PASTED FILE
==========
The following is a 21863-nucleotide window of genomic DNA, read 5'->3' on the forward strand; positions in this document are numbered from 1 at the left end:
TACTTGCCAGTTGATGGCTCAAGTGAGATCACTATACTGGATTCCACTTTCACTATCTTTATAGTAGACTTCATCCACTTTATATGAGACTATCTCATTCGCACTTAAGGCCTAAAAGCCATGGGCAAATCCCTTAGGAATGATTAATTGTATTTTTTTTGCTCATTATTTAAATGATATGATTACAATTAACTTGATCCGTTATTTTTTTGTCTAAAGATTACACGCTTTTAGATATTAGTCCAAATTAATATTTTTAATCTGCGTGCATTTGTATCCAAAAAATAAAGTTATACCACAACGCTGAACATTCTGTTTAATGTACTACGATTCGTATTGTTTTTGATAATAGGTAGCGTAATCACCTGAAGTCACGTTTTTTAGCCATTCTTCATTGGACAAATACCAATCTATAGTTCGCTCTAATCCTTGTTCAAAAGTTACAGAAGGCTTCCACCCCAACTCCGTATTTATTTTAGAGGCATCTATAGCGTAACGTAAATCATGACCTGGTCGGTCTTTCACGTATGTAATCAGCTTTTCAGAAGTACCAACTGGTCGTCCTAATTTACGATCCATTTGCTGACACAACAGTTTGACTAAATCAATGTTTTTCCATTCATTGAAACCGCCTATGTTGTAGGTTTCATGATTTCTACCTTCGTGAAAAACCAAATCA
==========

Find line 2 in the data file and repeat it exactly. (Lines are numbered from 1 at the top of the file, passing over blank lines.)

TACTTGCCAGTTGATGGCTCAAGTGAGATCACTATACTGGATTCCACTTTCACTATCTTTATAGTAGACTTCATCCACTTTATATGAGACTATCTCATTCGCACTTAAGGCCTAAAAGCCATGGGCAAATCCCTTAGGAATGATTAATTGTATTTTTTTTGCTCATTATTTAAATGATATGATTACAATTAACTTGATCCGTTATTTTTTTGTCTAAAGATTACACGCTTTTAGATATTAGTCCAAATTAATATTTTTAATCTGCGTGCATTTGTATCCAAAAAATAAAGTTATACCACAACGCTGAACATTCTGTTTAATGTACTACGATTCGTATTGTTTTTGATAATAGGTAGCGTAATCACCTGAAGTCACGTTTTTTAGCCATTCTTCATTGGACAAATACCAATCTATAGTTCGCTCTAATCCTTGTTCAAAAGTTACAGAAGGCTTCCACCCCAACTCCGTATTTATTTTAGAGGCATCTATAGCGTAACGTAAATCATGACCTGGTCGGTCTTTCACGTATGTAATCAGCTTTTCAGAAGTACCAACTGGTCGTCCTAATTTACGATCCATTTGCTGACACAACAGTTTGACTAAATCAATGTTTTTCCATTCATTGAAACCGCCTATGTTGTAGGTTTCATGATTTCTACCTTCGTGAAAAACCAAATCA